These little guys were one of the easiest creations I’ve made this season and I pretty much love them. The recipe is very easy to follow and you don’t even have to turn on your oven!

Basically they are bite-sized “truffles” made from oats, pecans, dates, flax seed, molasses and spices. Somehow something so relatively healthy (when compared to the decadence of other holiday treats) still manages to taste like a sweetly chewy gingersnap cookie.

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Chocolate Dipped Peppermint Meringue Cookies

Peppermint Meringue Cookies

Meringue in the wild!

Like many new projects I tackle on a whim, these peppermint meringues were found on Pinterest. They were just too pretty too pass up and I happened to have egg whites left over from making ice cream for Thanksgiving (we made a goat cheese ice cream and a straight up old-fashioned vanilla — both were awesome!). I decided it was a perfect time to use them up and cross a cookie off my holiday “must bake” list.

Meringues are super easy to make and I can totally, absolutely appreciate a cookie that you can let bake for two hours and not have to think about. In fact, the only things you have to worry about with meringues are having any fat in the egg whites when you whip them (bad news) or over/under whipping them. Happily, I avoided both of those issues and my cookies turned out pretty darn adorable.

Peppermint Meringue Cookies

I like to do different sizes so people can have “just a nibble.”

Peppermint Meringue Cookies

It’s like a meringue mountain range!

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The Obsession Continues: Apple Cider Caramels

Apple Cider Caramels

Apple Cider Caramels

I have been on cider bender the past few months. Since early October my fridge has contained no less than one half-gallon of fresh apple cider, purchased anywhere from Farmer’s Markets to the grocery store. I’ve drank it straight, mulled with Applejack and used it for various cooking endeavors, like this brined pork roast.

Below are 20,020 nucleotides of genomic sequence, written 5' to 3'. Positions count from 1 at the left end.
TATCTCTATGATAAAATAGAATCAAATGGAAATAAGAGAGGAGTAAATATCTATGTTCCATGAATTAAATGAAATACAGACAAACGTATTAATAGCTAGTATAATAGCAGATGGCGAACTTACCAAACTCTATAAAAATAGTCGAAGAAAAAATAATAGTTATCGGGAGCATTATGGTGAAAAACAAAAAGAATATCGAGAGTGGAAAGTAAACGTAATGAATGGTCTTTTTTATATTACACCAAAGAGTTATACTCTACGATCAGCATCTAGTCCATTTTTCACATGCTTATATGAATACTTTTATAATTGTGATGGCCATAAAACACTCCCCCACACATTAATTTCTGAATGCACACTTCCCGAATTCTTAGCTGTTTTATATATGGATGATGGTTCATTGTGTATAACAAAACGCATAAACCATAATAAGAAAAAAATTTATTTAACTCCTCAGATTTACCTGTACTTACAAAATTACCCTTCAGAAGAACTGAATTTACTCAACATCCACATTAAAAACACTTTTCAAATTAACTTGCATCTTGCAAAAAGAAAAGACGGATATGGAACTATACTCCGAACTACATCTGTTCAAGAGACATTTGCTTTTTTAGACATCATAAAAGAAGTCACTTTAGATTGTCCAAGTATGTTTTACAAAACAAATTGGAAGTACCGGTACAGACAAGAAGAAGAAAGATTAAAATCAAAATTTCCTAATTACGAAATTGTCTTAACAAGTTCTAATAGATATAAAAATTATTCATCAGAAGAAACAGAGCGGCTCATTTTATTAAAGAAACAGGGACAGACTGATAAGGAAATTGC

However, the best creation I made are these apple cider caramels from an old issue of Food & Wine magazine. They tasted (depending on which friend of mine you asked) like caramel apple pops, apple fritters or candied apples. To me they were just as I imagined,  a perfect combination of the spiced cider flavor — cloves, cinnamon and tart apple — and creamy decadent caramel.

They were also luxuriously soft. While they’d hold their shape in the refrigerator, once popped in your mouth, they would melt almost instantly. They were so good I had to fight my natural instinct to hoard them and instead manged to share them with co-workers, friends and even some of my favorite customers in Seattle.

My friend Ariel loved them so much I think I have to make a batch just for her and her husband to enjoy. I gave her a few to take home and got this hilarious text message later that night: “Holy sheep shit, Batman” is what Eric said after trying a bite of one of your caramels. Now that’s a compliment, people!

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Homemade Nocino: Green walnuts & boozy infusions

Nocchino

Usually when I think about infusing booze with something, it’s fruit. Take last year’s rumtopf experiment for example. But this year my husband convinced me to try something different – a green walnut infusion, known by Italians as nocino.

I’ve had nocino before (from a batch my husband made) and wasn’t too impressed. The flavor was interesting, full of spices and citrus notes, but it was served straight up it and burned like firewater. I like things boozy but I can’t handle things that are that strong. I found out later it was made from Everclear — no wonder!

This time around my husband wanted to make it with vodka instead which was much more appealing to me. He also said he wanted to play around with the finished liqueur, so instead of serving it up we could mix it into ice cream bases or cocktails. Mentioning boozy ice cream is pretty much the way to my heart so it was an easy sell.

A hundred and one green walnuts later, we got to work: